Re: condensation... I am having basic vinyl encapsulated fiberglass batting (R-7) put up in the roof and in the walls to help control it. I went back and forth on sheeting the roof... wanted it, but it pushed the budget up quite a bit. Cost-wise, it boiled down to either getting a 30x48 building with sheeting under the metal for the roof, or a 30x60 building with insulation+steel roof. The extra 12' means another 350 sq foot of floor space (1440 vs 1800) and I can have my boat and truck both fit inside one bay, with the boat hitched up and ready to go.

I am having 2' clear poly panels put in along the top of both side walls to help with light. They were pretty inexpensive I skipped sliding windows down lower in the walls for now, I figure that is another project I can tackle myself down the road. I want to cover the lower 8' of the inside walls with OSB and paint it white, to protect my building siding and the insulation from damage. Was thinking I'd just surface mount conduit and power boxes to it.

I like the motion detector light inside the building idea a lot. Going to put a couple of them in, I think. One over the inside of the man door, and one in the center front between the two roll-up doors.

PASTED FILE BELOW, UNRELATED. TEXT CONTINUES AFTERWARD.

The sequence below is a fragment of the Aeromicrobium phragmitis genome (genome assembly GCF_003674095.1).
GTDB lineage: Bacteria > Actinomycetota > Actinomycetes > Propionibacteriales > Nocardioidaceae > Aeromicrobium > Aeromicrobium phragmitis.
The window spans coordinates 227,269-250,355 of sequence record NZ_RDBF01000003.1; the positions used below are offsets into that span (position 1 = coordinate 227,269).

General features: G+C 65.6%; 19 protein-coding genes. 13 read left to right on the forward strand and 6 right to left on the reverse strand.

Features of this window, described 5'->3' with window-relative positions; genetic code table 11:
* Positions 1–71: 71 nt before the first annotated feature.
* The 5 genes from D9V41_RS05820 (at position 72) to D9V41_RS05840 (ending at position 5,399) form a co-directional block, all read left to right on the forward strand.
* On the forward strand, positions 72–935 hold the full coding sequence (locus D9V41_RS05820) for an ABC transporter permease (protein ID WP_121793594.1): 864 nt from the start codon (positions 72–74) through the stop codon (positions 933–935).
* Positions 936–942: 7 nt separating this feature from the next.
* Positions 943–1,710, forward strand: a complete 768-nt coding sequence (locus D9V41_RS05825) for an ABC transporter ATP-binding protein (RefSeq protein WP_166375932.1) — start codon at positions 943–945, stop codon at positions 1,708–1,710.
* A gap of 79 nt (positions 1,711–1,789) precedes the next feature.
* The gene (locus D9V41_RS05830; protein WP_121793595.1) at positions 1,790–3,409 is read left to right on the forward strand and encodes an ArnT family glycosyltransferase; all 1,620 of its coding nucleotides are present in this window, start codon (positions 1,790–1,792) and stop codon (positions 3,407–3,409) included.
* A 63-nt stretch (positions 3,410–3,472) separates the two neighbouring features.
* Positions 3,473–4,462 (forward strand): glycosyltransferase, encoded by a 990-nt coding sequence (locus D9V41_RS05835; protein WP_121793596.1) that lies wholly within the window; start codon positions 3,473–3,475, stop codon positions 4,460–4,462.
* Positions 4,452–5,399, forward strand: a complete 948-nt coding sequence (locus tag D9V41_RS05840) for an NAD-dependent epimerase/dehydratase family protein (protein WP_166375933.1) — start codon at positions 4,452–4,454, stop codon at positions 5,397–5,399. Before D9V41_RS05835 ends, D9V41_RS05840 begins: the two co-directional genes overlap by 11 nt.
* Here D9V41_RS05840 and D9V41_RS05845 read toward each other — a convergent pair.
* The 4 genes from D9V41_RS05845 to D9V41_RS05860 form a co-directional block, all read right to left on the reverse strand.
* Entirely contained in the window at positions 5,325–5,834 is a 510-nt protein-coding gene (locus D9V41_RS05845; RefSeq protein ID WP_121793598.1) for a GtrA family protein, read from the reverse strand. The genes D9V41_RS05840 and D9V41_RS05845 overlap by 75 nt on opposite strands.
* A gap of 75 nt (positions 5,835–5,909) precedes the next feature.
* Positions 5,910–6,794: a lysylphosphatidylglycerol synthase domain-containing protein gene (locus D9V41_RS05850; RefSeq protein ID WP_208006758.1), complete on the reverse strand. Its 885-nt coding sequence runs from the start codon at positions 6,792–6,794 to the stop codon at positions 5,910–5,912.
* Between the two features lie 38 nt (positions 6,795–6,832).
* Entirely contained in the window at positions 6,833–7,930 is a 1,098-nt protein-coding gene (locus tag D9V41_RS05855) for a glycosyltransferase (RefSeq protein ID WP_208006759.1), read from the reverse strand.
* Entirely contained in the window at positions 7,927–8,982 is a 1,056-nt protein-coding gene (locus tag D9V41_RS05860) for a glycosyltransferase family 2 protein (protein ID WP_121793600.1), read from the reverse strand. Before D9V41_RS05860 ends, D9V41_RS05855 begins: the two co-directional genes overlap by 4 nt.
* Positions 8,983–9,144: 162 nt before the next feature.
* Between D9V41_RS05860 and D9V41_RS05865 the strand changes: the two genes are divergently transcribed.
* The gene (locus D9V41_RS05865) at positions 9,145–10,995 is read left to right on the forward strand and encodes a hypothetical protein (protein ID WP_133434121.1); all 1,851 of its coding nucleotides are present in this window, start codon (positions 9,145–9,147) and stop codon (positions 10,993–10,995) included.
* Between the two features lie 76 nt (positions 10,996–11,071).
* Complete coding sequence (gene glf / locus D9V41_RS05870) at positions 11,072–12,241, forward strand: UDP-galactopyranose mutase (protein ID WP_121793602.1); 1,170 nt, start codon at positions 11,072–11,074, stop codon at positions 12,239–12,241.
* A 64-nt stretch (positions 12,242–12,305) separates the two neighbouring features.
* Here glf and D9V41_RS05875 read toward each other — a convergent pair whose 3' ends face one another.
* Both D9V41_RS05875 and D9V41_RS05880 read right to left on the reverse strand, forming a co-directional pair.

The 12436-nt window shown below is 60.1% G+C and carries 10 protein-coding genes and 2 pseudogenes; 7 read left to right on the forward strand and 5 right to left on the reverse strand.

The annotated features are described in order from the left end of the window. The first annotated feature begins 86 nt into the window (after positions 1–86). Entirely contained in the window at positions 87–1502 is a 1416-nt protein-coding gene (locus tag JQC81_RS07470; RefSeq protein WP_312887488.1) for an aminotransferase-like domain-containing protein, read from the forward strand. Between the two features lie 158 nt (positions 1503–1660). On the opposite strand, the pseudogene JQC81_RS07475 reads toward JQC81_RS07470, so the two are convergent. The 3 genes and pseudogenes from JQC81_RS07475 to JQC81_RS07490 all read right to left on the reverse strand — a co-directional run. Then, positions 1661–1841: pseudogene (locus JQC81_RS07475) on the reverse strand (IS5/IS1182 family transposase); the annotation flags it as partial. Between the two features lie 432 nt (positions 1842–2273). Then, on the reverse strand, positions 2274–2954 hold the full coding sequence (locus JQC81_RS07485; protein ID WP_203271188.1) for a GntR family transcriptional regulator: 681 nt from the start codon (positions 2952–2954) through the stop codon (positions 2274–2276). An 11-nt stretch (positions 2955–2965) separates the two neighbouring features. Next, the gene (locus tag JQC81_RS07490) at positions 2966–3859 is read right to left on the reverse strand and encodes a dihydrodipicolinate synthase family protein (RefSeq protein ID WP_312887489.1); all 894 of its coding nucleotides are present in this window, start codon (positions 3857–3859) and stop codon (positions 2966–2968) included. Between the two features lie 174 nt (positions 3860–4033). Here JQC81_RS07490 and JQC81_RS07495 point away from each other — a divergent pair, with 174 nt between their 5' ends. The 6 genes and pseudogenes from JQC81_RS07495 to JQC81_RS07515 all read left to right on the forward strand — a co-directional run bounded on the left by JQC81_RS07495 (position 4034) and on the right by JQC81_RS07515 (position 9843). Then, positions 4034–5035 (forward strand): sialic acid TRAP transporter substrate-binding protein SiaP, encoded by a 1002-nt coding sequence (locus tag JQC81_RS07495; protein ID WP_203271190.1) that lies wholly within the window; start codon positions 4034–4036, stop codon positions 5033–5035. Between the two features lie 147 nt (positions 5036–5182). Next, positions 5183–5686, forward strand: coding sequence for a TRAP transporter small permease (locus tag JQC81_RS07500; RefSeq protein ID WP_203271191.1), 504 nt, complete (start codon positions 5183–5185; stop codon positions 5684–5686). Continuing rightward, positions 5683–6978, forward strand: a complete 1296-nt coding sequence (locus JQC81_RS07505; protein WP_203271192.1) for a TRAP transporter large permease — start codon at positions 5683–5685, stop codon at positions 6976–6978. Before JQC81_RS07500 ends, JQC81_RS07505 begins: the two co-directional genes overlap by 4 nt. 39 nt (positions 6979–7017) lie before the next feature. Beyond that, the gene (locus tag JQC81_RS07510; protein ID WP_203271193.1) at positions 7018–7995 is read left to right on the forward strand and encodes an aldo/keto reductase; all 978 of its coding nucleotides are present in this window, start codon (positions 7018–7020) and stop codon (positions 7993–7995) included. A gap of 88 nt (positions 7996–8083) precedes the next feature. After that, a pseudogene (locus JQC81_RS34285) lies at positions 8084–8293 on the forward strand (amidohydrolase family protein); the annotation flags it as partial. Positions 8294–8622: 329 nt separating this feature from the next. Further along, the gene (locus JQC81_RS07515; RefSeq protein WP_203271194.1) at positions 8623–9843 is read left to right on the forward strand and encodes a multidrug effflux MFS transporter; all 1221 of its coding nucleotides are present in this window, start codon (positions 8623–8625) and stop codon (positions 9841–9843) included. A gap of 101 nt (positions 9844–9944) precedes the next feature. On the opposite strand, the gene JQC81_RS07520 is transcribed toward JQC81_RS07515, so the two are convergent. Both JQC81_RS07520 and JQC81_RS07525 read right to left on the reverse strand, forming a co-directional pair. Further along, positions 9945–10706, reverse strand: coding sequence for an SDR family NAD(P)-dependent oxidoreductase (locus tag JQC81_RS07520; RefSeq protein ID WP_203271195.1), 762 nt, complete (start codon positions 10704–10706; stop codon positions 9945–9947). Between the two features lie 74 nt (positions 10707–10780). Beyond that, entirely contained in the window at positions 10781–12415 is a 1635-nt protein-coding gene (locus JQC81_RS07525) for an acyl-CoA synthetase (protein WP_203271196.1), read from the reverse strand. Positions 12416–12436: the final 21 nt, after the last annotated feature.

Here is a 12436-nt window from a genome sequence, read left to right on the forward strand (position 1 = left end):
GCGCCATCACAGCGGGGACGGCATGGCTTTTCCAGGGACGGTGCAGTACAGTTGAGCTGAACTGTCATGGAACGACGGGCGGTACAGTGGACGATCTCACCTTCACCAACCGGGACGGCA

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Old 07-25-2019, 10:11 AM   #7
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Default Re: Boat barn build...

probably too late now- but if you were going to panel the inside, using commercial girts, instead of normal girts ,would make that easier. I had Econo Fab do that when they built my boat barn
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Old 07-25-2019, 10:16 AM   #8
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Default Re: Boat barn build...

Thanks for taking us along on the build. Exciting process, fun to watch the progress. You will have lots of envious ifishers when that is done.